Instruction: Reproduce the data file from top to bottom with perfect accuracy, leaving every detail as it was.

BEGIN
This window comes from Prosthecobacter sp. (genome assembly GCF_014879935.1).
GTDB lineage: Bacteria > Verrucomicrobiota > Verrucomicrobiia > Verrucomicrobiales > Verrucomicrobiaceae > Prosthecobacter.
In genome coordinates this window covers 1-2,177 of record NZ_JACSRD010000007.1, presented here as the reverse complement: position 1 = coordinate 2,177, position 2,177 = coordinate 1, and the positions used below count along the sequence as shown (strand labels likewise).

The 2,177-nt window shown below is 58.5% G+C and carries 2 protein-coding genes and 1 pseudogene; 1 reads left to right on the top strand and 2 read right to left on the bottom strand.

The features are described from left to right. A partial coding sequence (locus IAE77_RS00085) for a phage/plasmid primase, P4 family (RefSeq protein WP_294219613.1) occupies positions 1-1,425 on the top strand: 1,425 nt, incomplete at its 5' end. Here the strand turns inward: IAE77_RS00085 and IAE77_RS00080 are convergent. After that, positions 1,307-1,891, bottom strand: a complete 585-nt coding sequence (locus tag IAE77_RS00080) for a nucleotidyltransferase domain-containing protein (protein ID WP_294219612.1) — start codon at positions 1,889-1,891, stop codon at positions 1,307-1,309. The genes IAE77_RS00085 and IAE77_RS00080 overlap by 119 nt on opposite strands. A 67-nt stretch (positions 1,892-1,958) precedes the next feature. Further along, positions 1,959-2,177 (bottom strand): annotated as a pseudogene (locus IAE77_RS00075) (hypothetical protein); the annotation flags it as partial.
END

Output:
This window comes from Prosthecobacter sp. (genome assembly GCF_014879935.1).
GTDB lineage: Bacteria > Verrucomicrobiota > Verrucomicrobiia > Verrucomicrobiales > Verrucomicrobiaceae > Prosthecobacter.
In genome coordinates this window covers 1-2,177 of record NZ_JACSRD010000007.1, presented here as the reverse complement: position 1 = coordinate 2,177, position 2,177 = coordinate 1, and the positions used below count along the sequence as shown (strand labels likewise).

The 2,177-nt window shown below is 58.5% G+C and carries 2 protein-coding genes and 1 pseudogene; 1 reads left to right on the top strand and 2 read right to left on the bottom strand.

The features are described from left to right. A partial coding sequence (locus IAE77_RS00085) for a phage/plasmid primase, P4 family (RefSeq protein WP_294219613.1) occupies positions 1-1,425 on the top strand: 1,425 nt, incomplete at its 5' end. Here the strand turns inward: IAE77_RS00085 and IAE77_RS00080 are convergent. After that, positions 1,307-1,891, bottom strand: a complete 585-nt coding sequence (locus tag IAE77_RS00080) for a nucleotidyltransferase domain-containing protein (protein ID WP_294219612.1) — start codon at positions 1,889-1,891, stop codon at positions 1,307-1,309. The genes IAE77_RS00085 and IAE77_RS00080 overlap by 119 nt on opposite strands. A 67-nt stretch (positions 1,892-1,958) precedes the next feature. Further along, positions 1,959-2,177 (bottom strand): annotated as a pseudogene (locus IAE77_RS00075) (hypothetical protein); the annotation flags it as partial.